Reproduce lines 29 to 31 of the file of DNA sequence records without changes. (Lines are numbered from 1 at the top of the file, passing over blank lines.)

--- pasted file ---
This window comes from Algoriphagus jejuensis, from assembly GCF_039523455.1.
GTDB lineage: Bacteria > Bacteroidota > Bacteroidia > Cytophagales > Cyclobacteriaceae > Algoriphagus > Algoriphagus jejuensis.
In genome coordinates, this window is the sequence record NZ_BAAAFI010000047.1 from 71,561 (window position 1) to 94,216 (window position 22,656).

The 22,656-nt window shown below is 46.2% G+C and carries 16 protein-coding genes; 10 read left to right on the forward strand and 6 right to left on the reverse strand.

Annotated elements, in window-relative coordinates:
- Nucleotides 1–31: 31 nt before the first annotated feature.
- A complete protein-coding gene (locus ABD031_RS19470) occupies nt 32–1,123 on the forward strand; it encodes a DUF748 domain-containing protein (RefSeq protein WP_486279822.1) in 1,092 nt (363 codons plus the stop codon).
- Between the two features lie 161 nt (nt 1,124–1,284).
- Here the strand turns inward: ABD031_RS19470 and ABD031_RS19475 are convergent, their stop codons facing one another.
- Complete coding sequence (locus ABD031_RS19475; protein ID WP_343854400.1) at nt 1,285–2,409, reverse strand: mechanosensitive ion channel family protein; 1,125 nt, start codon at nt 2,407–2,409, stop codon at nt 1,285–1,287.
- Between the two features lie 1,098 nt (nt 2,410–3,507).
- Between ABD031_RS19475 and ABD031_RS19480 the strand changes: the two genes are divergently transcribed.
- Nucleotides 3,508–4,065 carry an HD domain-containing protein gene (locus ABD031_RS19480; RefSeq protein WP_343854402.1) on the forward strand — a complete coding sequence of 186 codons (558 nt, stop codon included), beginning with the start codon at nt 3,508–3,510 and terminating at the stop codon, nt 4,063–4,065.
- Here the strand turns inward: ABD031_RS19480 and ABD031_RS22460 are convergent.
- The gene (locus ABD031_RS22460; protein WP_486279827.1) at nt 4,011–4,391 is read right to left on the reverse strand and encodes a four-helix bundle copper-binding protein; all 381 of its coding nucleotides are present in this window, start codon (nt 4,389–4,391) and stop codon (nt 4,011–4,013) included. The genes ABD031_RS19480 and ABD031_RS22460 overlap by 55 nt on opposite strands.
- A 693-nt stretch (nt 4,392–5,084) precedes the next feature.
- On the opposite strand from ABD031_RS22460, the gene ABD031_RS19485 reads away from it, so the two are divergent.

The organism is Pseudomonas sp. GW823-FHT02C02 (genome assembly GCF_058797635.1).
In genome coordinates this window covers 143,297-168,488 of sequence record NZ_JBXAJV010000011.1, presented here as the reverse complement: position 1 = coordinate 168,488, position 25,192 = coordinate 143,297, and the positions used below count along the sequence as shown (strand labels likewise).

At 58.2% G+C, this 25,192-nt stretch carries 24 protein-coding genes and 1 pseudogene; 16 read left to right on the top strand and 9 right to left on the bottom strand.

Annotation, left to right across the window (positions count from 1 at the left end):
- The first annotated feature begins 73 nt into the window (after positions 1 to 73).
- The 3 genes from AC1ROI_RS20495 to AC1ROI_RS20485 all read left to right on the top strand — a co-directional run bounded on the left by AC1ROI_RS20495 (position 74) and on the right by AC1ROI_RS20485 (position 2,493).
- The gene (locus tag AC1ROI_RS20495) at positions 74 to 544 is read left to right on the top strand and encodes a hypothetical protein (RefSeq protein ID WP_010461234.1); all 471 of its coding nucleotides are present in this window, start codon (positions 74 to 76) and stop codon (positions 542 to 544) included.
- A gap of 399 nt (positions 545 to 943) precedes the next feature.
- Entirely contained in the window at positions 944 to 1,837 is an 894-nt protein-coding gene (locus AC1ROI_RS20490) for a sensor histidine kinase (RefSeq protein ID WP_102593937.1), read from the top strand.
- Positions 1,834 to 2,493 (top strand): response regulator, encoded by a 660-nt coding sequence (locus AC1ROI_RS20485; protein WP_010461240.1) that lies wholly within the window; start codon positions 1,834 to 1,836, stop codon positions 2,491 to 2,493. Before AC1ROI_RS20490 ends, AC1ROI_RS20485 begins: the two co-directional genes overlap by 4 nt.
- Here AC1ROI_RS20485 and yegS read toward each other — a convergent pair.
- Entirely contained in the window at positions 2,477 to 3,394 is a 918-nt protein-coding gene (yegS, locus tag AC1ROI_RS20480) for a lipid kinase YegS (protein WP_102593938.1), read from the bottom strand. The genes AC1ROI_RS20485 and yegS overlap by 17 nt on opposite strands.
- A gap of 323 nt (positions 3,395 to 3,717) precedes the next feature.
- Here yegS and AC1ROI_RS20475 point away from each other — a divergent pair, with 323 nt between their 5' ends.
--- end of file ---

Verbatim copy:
- Entirely contained in the window at positions 2,477 to 3,394 is a 918-nt protein-coding gene (yegS, locus tag AC1ROI_RS20480) for a lipid kinase YegS (protein WP_102593938.1), read from the bottom strand. The genes AC1ROI_RS20485 and yegS overlap by 17 nt on opposite strands.
- A gap of 323 nt (positions 3,395 to 3,717) precedes the next feature.
- Here yegS and AC1ROI_RS20475 point away from each other — a divergent pair, with 323 nt between their 5' ends.